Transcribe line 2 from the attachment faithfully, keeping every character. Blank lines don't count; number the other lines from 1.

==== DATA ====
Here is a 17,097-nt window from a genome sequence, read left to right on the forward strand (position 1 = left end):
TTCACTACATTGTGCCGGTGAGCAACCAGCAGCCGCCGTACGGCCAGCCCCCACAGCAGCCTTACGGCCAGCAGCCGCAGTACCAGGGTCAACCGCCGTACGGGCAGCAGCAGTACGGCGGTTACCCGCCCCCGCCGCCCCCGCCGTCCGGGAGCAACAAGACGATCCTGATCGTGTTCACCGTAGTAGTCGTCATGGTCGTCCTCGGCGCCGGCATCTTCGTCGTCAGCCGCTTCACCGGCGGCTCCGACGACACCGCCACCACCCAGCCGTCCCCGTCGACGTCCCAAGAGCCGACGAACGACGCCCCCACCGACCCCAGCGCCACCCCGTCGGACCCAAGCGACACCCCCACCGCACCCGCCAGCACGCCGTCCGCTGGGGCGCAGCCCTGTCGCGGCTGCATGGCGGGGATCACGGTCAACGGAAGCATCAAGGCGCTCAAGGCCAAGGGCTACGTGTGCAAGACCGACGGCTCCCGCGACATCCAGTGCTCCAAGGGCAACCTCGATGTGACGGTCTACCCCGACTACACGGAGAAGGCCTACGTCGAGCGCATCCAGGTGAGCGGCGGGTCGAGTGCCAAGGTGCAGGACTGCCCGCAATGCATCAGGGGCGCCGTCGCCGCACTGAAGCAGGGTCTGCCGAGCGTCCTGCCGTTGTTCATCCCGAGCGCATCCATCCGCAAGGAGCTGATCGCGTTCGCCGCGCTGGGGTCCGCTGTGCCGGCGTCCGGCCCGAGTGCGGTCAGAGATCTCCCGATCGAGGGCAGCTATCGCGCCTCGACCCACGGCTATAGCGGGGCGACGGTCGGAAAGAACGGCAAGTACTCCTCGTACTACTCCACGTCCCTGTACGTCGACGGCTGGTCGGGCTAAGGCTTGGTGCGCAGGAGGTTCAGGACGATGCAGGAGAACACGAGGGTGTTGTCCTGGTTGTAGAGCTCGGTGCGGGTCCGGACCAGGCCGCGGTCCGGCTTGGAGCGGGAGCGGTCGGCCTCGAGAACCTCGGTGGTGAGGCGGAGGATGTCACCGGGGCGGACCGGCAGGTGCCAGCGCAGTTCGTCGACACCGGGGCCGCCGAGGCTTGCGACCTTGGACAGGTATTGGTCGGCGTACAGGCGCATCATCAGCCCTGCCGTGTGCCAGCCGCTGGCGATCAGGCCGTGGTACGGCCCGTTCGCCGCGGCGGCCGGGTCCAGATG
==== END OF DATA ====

TTCACTACATTGTGCCGGTGAGCAACCAGCAGCCGCCGTACGGCCAGCCCCCACAGCAGCCTTACGGCCAGCAGCCGCAGTACCAGGGTCAACCGCCGTACGGGCAGCAGCAGTACGGCGGTTACCCGCCCCCGCCGCCCCCGCCGTCCGGGAGCAACAAGACGATCCTGATCGTGTTCACCGTAGTAGTCGTCATGGTCGTCCTCGGCGCCGGCATCTTCGTCGTCAGCCGCTTCACCGGCGGCTCCGACGACACCGCCACCACCCAGCCGTCCCCGTCGACGTCCCAAGAGCCGACGAACGACGCCCCCACCGACCCCAGCGCCACCCCGTCGGACCCAAGCGACACCCCCACCGCACCCGCCAGCACGCCGTCCGCTGGGGCGCAGCCCTGTCGCGGCTGCATGGCGGGGATCACGGTCAACGGAAGCATCAAGGCGCTCAAGGCCAAGGGCTACGTGTGCAAGACCGACGGCTCCCGCGACATCCAGTGCTCCAAGGGCAACCTCGATGTGACGGTCTACCCCGACTACACGGAGAAGGCCTACGTCGAGCGCATCCAGGTGAGCGGCGGGTCGAGTGCCAAGGTGCAGGACTGCCCGCAATGCATCAGGGGCGCCGTCGCCGCACTGAAGCAGGGTCTGCCGAGCGTCCTGCCGTTGTTCATCCCGAGCGCATCCATCCGCAAGGAGCTGATCGCGTTCGCCGCGCTGGGGTCCGCTGTGCCGGCGTCCGGCCCGAGTGCGGTCAGAGATCTCCCGATCGAGGGCAGCTATCGCGCCTCGACCCACGGCTATAGCGGGGCGACGGTCGGAAAGAACGGCAAGTACTCCTCGTACTACTCCACGTCCCTGTACGTCGACGGCTGGTCGGGCTAAGGCTTGGTGCGCAGGAGGTTCAGGACGATGCAGGAGAACACGAGGGTGTTGTCCTGGTTGTAGAGCTCGGTGCGGGTCCGGACCAGGCCGCGGTCCGGCTTGGAGCGGGAGCGGTCGGCCTCGAGAACCTCGGTGGTGAGGCGGAGGATGTCACCGGGGCGGACCGGCAGGTGCCAGCGCAGTTCGTCGACACCGGGGCCGCCGAGGCTTGCGACCTTGGACAGGTATTGGTCGGCGTACAGGCGCATCATCAGCCCTGCCGTGTGCCAGCCGCTGGCGATCAGGCCGTGGTACGGCCCGTTCGCCGCGGCGGCCGGGTCCAGATG